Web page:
[NOTE: I give permission to all readers of this ClarinetMike Blog to print, copy and distribute these handouts as desired. However, please remember they are copyrighted and must not be changed or altered in any way. Printing double-sided works great, fyi.]

5-C Clarinet Embouchure
Dr. Michael Dean “ClarinetMike”
“Building Great Clarinetists”
BG France Performing Artist
Clarinet Performing, Teaching and Consulting
clarinetmiketexas@yahoo.com * 682-888-7639
clarinetmike.com * clarinetmike.wordpress.com

What produces the sound on the clarinet? Clarinet sound is produced by the reed vibrating against the slot in the mouthpiece activated by the air (see E-Tip #3). Unlike brass players, the clarinet embouchure is not the sound maker (resonator).

What is the purpose of clarinet embouchure? The purpose of clarinet embouchure is to provide a great platform (or “Happy Place”) for the reed to vibrate. The 5-C embouchure below will help a clarinetist develop a great environment or “Happy Place” for the reed to vibrate.

The 5-C embouchure could be thought of as a single lip version of a double lip embouchure (aka “Single Lip-Double Lip).  5-C allows the reed to vibrate freely as in double lip embouchure. However, since 5-C is a single lip embouchure with top teeth on the mouthpiece, it avoids the problems of double lip: hard to do, hurts for some, lack of stability for marching/standing, etc.

5-C Embouchure Steps

1.  Circumference (or Circle)
2. Corners to Cheekbones
3. Chin
4. Cover
5. Click

5-C Embouchure Details:

  1. Circumference (or Circle): Lightly stretch bottom lip flat around lower teeth circumference (or circle).
  2. Corners to Cheekbones: Use “Smile Muscles” (Zygomaticus major muscles) to stretch lightly upwards from mouth corners to cheekbones. These muscles are the ones used when smiling. This should also help flatten out the chin.
  3. Chin: Smooth out chin muscles, focusing the chin to a point. But, DO NOT hinge the jaw forward – use a normal face. NOTE: Steps 1 and 2 will likely flatten the chin just about right – this step could be called “Check Chin.”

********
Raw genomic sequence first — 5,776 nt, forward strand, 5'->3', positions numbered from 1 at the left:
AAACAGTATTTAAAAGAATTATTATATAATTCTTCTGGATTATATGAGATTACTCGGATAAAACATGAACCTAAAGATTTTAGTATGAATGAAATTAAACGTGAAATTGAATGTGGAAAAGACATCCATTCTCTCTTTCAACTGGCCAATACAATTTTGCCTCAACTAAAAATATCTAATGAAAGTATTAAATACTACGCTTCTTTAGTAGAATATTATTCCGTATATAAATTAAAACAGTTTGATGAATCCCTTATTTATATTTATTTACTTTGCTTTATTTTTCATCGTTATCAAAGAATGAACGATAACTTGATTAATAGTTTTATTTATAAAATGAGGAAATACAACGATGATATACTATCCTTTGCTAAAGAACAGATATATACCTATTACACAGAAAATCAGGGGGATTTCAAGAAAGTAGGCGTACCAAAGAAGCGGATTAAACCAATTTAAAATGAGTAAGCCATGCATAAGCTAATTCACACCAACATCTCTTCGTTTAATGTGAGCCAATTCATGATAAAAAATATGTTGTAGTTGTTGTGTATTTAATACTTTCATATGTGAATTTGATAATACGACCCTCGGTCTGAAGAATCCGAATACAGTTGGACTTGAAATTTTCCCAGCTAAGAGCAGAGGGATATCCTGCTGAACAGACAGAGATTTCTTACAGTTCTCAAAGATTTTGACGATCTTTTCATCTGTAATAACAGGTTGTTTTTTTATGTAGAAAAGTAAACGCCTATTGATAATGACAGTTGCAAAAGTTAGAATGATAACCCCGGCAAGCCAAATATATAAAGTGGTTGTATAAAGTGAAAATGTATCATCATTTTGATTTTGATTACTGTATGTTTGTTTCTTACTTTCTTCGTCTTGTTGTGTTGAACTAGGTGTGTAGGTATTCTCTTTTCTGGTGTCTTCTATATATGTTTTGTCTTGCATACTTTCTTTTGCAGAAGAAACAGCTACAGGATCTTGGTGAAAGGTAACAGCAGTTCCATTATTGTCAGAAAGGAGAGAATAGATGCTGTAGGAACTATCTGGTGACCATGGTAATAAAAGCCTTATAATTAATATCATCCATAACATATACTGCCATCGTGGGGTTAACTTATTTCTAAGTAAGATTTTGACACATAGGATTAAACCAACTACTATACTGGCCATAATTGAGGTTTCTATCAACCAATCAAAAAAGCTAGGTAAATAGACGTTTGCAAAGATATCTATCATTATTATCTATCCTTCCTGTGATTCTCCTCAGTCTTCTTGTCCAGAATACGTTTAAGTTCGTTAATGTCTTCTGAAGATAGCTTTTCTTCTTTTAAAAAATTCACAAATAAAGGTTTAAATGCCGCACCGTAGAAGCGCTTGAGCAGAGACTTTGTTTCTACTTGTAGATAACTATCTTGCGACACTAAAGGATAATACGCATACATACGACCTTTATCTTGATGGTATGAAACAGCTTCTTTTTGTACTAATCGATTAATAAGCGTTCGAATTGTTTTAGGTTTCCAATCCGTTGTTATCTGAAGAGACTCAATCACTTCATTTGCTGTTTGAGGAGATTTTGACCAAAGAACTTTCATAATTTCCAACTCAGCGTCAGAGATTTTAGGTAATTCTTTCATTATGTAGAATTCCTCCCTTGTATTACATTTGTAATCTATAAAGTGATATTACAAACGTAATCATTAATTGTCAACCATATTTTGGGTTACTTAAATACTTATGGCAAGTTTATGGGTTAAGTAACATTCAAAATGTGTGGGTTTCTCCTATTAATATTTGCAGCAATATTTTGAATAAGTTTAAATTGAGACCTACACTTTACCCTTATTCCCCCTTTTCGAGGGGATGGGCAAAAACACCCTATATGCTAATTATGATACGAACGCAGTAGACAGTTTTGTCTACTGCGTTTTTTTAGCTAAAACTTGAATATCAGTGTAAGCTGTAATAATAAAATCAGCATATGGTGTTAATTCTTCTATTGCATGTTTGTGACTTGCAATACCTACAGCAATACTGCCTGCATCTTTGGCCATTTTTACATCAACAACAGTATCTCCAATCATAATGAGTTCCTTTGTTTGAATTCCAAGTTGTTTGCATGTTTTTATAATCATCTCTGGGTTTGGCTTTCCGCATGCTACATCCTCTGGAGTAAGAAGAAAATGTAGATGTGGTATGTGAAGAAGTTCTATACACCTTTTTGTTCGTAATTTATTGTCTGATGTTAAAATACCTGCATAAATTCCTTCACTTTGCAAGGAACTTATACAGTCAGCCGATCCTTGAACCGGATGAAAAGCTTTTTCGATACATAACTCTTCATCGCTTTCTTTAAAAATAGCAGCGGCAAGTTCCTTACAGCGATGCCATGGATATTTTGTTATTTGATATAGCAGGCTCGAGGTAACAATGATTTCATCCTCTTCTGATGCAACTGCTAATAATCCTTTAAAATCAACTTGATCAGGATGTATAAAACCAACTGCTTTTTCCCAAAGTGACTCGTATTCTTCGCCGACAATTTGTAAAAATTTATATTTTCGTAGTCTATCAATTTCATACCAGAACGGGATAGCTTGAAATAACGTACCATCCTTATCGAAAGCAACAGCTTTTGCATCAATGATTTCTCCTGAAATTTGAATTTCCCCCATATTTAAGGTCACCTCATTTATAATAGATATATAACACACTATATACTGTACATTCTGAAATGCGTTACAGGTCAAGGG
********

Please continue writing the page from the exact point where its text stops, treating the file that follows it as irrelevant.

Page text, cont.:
4. Cover: Put some bottom lip over bottom teeth – “Not too much, not too little, just right.”
  5. Click: Top teeth rest on mouthpiece. Think, “Click” (See E-Tip #4).  Don’t bite down hard – think of top teeth “receiving” the mouthpiece. IMPORTANT: Upper lip also sits gently on top of mouthpiece and moves upward toward top teeth with no downward pressure.

NOTE: The embouchure above and embouchure tips elsewhere have been heavily influenced by the ideas of master single reed teacher Joe Allard.  (This embouchure can be used on all clarinets and saxophones.) See my blog post, ClarinetMike’s 101 Clarinet Tips: #25 ClarinetMike’s 5-C Embouchure at my ClarinetMike Blog, for important acknowledgements, etc.

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GREAT POSTURE RULES: Don’t Lean Over Too Much!

The Leaning Tower of Pisa, Italy.

The Leaning Tower of Pisa, Italy.

Over the years, I’ve noticed that many students (and pros!) lean over too much when playing the clarinet (or saxophone!). Of course, it is very true that each person has their own unique way of relating to the clarinet based on their own particular body shape, embouchure, etc. Nevertheless, it seems clear to me that leaning over too much while performing can, at least somewhat, hinder good technique and music making generally.